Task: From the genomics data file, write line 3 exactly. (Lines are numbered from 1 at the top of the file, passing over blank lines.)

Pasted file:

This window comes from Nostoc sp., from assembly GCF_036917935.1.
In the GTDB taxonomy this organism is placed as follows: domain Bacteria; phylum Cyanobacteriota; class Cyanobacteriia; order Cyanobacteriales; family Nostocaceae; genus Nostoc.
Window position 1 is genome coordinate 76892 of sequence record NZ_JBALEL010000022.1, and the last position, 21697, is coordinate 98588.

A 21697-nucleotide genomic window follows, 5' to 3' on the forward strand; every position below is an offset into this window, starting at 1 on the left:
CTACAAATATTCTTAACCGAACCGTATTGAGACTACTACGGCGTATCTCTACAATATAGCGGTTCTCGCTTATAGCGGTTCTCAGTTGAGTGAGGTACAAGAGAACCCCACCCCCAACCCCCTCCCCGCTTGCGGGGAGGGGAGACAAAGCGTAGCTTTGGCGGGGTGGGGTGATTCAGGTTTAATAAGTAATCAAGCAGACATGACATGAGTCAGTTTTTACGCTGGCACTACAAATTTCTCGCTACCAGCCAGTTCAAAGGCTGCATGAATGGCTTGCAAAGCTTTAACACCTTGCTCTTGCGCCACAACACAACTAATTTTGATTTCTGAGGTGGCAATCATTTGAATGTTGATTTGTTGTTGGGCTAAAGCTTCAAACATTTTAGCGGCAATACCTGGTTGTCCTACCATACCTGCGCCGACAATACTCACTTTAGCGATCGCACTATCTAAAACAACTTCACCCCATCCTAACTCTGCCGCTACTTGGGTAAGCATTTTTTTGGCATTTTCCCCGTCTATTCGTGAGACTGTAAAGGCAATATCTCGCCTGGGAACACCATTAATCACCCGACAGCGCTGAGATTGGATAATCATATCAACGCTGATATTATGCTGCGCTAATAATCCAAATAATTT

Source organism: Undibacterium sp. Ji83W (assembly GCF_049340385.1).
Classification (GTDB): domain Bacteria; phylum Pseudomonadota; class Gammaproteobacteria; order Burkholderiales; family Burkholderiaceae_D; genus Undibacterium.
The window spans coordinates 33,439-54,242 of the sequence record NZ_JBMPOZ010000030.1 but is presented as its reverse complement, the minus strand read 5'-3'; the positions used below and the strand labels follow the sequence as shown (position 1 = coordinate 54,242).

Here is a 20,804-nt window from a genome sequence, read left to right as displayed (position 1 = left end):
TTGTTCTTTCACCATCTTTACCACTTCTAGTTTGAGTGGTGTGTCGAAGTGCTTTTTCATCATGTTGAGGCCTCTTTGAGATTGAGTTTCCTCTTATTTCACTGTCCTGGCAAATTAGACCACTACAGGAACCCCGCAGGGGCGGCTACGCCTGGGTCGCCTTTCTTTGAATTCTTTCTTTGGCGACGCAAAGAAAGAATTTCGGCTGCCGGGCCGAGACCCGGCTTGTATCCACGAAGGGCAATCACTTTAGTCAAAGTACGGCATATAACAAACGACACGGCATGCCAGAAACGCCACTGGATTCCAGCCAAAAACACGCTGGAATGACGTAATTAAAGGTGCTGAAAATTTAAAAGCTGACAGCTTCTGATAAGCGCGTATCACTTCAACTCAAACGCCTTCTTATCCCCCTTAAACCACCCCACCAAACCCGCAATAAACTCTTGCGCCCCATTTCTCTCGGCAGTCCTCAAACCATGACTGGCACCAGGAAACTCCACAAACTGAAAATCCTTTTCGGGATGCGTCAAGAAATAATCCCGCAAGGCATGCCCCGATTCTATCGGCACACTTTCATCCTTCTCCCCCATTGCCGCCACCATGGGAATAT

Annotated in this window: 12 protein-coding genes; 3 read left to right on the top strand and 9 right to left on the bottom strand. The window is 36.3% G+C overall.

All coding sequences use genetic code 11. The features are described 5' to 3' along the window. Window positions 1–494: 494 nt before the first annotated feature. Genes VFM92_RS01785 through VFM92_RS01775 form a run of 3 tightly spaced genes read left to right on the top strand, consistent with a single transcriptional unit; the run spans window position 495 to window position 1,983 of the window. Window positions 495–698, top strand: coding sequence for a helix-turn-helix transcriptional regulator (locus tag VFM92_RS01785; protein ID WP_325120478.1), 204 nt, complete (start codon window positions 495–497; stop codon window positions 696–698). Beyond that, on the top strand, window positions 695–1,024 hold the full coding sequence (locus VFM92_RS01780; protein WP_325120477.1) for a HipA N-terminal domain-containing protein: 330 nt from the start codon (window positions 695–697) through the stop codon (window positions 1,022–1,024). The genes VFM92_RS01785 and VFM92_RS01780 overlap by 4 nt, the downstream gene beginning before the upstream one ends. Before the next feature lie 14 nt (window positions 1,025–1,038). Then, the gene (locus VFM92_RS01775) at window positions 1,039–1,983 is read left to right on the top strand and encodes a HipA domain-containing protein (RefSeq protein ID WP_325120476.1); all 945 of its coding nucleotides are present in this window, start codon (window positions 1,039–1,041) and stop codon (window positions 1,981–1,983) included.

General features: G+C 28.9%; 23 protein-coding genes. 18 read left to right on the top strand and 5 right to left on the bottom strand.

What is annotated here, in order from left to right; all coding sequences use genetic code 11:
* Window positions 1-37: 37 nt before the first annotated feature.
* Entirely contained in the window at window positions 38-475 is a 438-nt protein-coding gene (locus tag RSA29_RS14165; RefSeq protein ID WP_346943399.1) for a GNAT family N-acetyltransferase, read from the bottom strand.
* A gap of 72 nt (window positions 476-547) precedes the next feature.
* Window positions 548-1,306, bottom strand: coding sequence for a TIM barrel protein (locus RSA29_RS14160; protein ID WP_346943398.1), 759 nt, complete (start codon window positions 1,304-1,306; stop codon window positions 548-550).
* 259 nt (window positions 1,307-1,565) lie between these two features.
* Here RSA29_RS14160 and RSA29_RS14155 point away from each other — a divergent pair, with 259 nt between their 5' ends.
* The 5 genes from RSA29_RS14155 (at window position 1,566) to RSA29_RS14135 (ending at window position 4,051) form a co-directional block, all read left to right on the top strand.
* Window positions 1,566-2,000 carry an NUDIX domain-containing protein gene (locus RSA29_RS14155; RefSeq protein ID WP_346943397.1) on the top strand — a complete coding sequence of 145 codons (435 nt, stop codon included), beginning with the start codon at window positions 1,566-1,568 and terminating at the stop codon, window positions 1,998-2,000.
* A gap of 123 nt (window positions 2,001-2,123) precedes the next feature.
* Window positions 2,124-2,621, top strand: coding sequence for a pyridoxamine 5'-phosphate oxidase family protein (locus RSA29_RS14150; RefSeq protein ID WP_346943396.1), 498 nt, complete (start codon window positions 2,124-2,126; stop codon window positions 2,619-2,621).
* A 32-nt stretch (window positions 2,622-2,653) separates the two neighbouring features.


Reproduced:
Window position 1 is genome coordinate 76892 of sequence record NZ_JBALEL010000022.1, and the last position, 21697, is coordinate 98588.